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I need to inject few methods to every initialized object using AspectJ.

I thought using this :

pointcut vistaInjection(Object o)
    : initialization(java.lang.Object.new() ) 
    && target(o)
    && !within(objectAspect);

before(Object o): methodInjection(o){System.err.println("INIT");}

to pointcut initialization of object, so I can inject these methods directly into the object that is part of every other object.

However, it does't work. Do you have any idea why? Or what may be an other way how to make 100% sure that every single initialized object will be pointcut? *.new does not work for stuff such String, Lists and others.

Thank you!

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Is there an error ? Could you be more specific about mal function ? –  JEY Jun 27 '13 at 9:16
    
no there is no error. just Object creation does not trigger advice.. Sorry, I don't understand, what is "mal" function? I have just realized, that creating other objects does not initialize Object constructor therefor it would be useless anyway. I will need to find other way how to pointcut all object creations. –  Marosh Jun 27 '13 at 9:43
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2 Answers

up vote 5 down vote accepted

User selig is right: You probably do not want to intercept all object creations, especially not those in JDK/JRE classes. But for what it is worth, here is an explanation of what works and how and what not:

A little driver application:

public class Application {
    public static void main(String[] args) {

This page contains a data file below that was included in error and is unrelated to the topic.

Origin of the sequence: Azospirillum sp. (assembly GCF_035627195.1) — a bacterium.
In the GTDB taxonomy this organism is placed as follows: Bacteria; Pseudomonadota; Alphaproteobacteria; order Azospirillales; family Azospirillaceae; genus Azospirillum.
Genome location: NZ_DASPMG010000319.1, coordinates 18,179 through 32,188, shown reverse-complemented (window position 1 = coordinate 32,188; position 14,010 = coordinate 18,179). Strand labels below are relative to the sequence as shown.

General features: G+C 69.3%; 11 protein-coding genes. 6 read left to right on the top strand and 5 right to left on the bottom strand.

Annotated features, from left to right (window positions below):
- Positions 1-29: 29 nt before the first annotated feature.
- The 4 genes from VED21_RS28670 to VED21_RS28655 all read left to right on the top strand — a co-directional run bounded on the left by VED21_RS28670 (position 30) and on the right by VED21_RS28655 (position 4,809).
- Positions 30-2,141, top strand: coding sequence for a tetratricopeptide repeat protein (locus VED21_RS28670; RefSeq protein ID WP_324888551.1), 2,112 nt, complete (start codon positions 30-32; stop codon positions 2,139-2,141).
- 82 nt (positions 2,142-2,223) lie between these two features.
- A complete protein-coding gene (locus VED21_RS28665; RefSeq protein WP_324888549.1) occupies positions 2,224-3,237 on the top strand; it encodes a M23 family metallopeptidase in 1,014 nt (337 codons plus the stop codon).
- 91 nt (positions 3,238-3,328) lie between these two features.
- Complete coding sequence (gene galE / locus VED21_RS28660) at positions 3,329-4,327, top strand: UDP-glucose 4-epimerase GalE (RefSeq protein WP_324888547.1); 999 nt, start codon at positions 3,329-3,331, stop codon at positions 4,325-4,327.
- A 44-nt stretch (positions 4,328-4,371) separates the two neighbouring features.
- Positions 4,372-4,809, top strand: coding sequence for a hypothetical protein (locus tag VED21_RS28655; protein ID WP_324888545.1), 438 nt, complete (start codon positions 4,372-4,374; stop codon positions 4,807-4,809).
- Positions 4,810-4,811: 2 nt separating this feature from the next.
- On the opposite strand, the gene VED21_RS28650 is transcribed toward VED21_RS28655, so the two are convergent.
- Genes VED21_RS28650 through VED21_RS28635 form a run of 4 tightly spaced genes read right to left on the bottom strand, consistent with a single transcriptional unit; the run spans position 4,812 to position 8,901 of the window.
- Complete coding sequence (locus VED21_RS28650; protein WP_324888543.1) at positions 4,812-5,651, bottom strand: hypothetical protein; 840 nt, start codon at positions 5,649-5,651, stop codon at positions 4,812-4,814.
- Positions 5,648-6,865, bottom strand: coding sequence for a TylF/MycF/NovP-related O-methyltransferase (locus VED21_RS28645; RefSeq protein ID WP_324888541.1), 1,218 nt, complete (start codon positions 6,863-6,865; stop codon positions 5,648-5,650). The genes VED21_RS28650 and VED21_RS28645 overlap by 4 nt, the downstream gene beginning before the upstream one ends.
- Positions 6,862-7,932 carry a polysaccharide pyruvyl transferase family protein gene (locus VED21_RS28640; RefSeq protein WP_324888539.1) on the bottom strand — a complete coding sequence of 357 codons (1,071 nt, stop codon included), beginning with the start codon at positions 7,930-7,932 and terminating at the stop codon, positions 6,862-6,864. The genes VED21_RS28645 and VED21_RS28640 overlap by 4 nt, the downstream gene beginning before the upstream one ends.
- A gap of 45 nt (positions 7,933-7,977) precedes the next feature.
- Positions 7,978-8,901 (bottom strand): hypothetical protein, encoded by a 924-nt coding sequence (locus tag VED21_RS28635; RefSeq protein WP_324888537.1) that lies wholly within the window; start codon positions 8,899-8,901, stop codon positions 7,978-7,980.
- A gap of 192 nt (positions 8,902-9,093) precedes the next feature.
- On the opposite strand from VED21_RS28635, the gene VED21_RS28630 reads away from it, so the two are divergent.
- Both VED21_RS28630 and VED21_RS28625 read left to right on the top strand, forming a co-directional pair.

new Application();
        new String();
    }
}

An aspect with different types of constructor-related pointcuts/advice:

public aspect ObjectCreationAspect {
    before() : preinitialization(*.new(..)) && !within(ObjectCreationAspect) {
        System.out.println(thisJoinPointStaticPart);
    }

    before() : initialization(*.new(..)) && !within(ObjectCreationAspect) {
        System.out.println(thisJoinPointStaticPart);
    }

    before() : call(*.new(..)) && !within(ObjectCreationAspect) {
        System.out.println(thisJoinPointStaticPart);
    }

    before() : execution(*.new(..)) && !within(ObjectCreationAspect) {
        System.out.println(thisJoinPointStaticPart);
    }
}

The woven driver application's output:

call(Application())
preinitialization(Application())
initialization(Application())
execution(Application())
call(java.lang.String())

Explanation:

There are different types of weaving in AspectJ:

  • Compile-time weaving (CTW): Only classes which are compiled by ajc (AspectJ compiler) can be woven. This excludes JDK/JRE classes and also 3rd party libraries which you do not compile from source. the sample output from above shows the effect of compile-time weaving.
  • Binary weaving (BW): The AspectJ compiler is used to compile aspect code directly into existing byte code. This works with your own precompiled application classes as well as with 3rd party libraries. Theoretically it also works with JDK/JRE classes if you put rt.jar on the AspectJ compiler's in-path. JDK/JRE weaving is a bit tricky, but I have done it before. You can produce a newly woven version of rt.jar or just a small JAR file with a few woven JDK classes which then you prepend to the boot-classpath of the JDK/JRE when firing up your application.